Our understanding and treatment of gender in the United States has evolved significantly over the past four decades. Transgender individuals in the current U.S. context enjoy more rights and protections than they have in the past; yet, room for progress remains. Moving beyond the traditional male–female binary, an unprecedented number of people now identify as transgender and nonbinary. Transgender identities are at the forefront of gender policy, prompting responses from public agencies at the local, state, and federal levels. Because transgender individuals face increased rates of discrimination, violence, and physical and mental health challenges, compared to their cisgender counterparts, new gender policy often affords legal protections as well as identity-affirming practices such as legal name and gender marker changes on government documents. These rights come from legal decisions, legislation, and administrative agency policies. Despite these victories, recent government action targeting the transgender population threatens the progress that has been made. This underscores the importance of comprehensive policies and education about transgender identities to protect the rights of transgender people.
Transgender people have a complicated history in U.S. law and policy. Once thought of as a symptom of homosexuality, gender nonconformity has long been the subject of social disapprobation and legal sanction, including criminalization. Beginning in the 1950s, an emergent interest by the medical community in individuals suffering from “gender dysphoria” precipitated an identity politics primarily organized around a goal of access to competent medical care and treatment for transsexual individuals. In ways both significant and ironic, this medicalization both promoted a binary ideology of gender, most obvious in concepts like male-to-female or female-to-male transsexualism, and created space for more transformative concepts of gender fluidity and transgender identity to emerge. Long conceptualized as a kind of subsidiary of the gay and lesbian rights movement in the United States, a status that entailed considerable turmoil, the transgender movement, especially since the 1990s, has emerged as a vocal and relatively effective rights lobby in its own right. The advent of the Trump administration presents a pivotal moment that will likely test not only the durability of recent policy gains but also whether those gains can be expanded in any significant measure.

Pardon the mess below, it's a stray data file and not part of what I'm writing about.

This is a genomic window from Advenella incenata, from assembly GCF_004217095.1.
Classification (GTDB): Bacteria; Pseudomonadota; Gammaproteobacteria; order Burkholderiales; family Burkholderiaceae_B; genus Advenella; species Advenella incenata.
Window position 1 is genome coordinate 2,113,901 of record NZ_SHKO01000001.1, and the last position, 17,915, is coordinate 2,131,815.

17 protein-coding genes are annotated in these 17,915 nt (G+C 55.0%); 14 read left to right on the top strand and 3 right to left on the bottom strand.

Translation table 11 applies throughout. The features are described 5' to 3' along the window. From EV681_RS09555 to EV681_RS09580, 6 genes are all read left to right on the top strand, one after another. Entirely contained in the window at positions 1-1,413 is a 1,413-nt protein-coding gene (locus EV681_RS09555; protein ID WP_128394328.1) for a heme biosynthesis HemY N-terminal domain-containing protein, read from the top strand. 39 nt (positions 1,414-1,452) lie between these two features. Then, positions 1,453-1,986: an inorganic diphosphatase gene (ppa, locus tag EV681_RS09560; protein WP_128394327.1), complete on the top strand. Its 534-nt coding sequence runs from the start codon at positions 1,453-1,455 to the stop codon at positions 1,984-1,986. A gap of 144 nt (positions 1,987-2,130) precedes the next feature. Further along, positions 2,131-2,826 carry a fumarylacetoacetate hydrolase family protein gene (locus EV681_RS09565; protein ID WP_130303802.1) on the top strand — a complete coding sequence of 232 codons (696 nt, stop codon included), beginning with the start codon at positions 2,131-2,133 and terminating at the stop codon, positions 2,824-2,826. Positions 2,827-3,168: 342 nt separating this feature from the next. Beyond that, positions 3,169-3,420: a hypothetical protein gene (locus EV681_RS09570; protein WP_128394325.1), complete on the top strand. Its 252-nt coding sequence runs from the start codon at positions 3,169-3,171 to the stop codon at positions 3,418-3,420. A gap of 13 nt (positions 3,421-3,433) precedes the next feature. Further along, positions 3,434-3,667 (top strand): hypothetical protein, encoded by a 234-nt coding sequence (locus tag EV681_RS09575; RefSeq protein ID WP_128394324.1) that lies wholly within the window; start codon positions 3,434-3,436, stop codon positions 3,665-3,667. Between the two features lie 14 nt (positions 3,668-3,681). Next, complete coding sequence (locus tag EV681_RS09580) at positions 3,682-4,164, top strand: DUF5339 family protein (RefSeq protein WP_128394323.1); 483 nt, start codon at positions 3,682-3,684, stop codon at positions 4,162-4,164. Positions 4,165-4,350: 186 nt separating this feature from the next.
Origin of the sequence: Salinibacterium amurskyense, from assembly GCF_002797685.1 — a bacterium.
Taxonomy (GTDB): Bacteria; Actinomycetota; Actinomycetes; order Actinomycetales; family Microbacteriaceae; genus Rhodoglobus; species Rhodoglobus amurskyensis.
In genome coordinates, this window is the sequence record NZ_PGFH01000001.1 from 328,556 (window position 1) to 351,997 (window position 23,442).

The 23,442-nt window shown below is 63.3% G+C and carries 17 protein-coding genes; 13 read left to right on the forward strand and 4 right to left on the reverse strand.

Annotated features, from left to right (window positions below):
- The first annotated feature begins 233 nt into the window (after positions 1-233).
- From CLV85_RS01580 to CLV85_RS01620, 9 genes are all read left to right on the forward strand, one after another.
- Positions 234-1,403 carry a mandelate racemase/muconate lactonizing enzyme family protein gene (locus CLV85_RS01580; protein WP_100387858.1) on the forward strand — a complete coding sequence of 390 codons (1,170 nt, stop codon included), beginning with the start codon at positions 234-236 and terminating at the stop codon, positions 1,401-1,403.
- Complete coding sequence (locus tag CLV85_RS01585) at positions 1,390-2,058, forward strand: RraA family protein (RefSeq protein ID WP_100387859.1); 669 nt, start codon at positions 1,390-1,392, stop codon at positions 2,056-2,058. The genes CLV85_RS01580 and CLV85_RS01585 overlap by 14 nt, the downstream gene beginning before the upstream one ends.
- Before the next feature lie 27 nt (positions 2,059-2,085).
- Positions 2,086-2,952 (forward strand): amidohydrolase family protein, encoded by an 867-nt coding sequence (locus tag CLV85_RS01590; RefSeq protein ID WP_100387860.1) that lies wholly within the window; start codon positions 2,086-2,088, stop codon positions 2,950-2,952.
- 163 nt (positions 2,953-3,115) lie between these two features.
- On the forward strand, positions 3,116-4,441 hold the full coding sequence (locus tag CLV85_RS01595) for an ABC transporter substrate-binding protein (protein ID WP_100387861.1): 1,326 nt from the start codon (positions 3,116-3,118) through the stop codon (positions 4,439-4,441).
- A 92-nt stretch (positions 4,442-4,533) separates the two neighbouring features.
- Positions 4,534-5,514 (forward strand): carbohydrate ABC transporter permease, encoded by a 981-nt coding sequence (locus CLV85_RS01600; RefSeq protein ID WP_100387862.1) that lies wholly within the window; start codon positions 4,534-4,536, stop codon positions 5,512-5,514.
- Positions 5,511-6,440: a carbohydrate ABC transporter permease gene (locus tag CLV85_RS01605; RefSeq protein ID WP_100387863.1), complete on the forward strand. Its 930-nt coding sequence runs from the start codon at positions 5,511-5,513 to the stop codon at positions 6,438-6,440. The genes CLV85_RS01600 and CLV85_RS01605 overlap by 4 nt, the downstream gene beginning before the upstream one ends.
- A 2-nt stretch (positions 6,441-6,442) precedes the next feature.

Anthony J. Nownes
Although the Trump Administration has been decidedly unfriendly to transgender Americans, there is no question that transgender people have made substantial policy, political, and societal gains in recent years. These gains are the result partially of the activities of political organizations that advocate on behalf of transgender Americans. As of 2019, there were approximately 20 nationally active transgender rights interest groups in the United States, including several relatively well-resourced professional organizations. There are also dozens of active state, local, and regional transgender rights organizations.
What have we learned about transgender rights interest groups? First, transgender rights organizing began in the mid-1960s but did not really get off the ground until the mid-1990s. Second, there are probably more transgender rights interest groups operating in the United States today than there ever have been. Third, as the number of stand-alone transgender rights groups has grown, so has the number of broad-based LGB groups who have “added the T,” that is, added advocacy for transgender rights to their missions. Although the scholarly literature on transgender rights interest groups is severely limited, a number of sources, including primary source materials available through transgender and LGBT archives, historical treatments of transgender politics, and the writings and works of transgender activists, shed light on the history and activities of these groups.